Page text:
While there was much rhetoric around COVID-19 school closures harming the well-being of children, with some sources saying these COVID-19 closures increased suicide, a new study calls that finding into question.
This study used a number of methods to track the history of teen suicide and compare it to different back-to-school times during COVID. They found that youth suicides declined during COVID school closures, but the interruption was short-lived as the decline reversed itself once kids went back to school.
The study wonders if the anti-bullying laws have really reduced the victimization of students as we all hope they do as queries about bullying increased with school reopening.
Now the study doesn’t want to support the closure of schools to prevent youth suicide. There are many good things about school, and missing the education may reduce the opportunity for monetary acquisition by students because they’re not qualified for jobs.
If you liked this then you get content like it every Saturday if you’re a member. You’ll continue to get my research notes as I write a book about how we don’t really care about “the children”. Members also get my courses included.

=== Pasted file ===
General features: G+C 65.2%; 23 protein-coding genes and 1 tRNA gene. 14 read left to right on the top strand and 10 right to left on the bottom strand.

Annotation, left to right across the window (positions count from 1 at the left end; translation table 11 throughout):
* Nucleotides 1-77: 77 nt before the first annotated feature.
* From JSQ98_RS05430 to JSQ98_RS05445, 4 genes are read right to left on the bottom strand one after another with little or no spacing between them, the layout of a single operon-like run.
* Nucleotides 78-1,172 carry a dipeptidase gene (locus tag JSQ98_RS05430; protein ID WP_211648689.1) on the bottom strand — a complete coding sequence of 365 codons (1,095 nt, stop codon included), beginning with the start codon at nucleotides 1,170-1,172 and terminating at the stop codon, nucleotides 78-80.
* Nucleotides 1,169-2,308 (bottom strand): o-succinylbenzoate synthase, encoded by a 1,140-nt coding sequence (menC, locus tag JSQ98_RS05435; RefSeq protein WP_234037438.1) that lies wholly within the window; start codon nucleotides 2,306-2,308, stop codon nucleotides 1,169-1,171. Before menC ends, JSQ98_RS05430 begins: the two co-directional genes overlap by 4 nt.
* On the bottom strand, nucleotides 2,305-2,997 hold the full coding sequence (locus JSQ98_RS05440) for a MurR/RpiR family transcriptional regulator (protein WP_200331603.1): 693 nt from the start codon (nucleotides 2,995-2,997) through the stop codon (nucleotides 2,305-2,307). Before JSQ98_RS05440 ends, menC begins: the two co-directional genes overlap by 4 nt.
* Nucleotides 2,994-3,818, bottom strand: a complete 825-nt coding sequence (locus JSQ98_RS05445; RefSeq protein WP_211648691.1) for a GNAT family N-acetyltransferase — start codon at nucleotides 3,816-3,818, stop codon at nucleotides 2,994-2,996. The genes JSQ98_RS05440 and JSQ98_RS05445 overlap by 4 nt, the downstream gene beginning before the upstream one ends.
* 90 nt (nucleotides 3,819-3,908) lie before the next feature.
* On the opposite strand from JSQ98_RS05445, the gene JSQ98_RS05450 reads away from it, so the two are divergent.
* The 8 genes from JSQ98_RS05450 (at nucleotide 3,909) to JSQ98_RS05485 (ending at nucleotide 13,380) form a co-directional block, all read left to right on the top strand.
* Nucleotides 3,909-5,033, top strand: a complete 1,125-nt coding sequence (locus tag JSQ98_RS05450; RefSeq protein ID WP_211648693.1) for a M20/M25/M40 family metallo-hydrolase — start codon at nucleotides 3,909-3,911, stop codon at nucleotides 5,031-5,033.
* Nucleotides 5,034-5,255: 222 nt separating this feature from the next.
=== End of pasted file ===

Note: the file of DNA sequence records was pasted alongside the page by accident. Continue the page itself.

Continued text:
Of course, richer kids wouldn’t suffer this as parents can afford to pay for education outside of the school system. They are also more likely to have time to make sure that kids at home do their schoolwork.
I wonder if school just isn’t built for kids at all.
I mean, teens’ regular sleep schedule changes to be up later at night and sleep longer into the day, and we do nothing to change the school schedule to accommodate that1.
While many places remove books from shelves for “the kids”, we still have underfunded education systems with overloaded teachers.
I still think that school past grades 9 – 10 is mostly about showing a future employer you’ll listen2. The longer you stay in school, the stronger that signal is. This of course gives advantage to rich people who can afford to support kids longer so they can run the race further.
- See When ↩
- See The Case Against Education ↩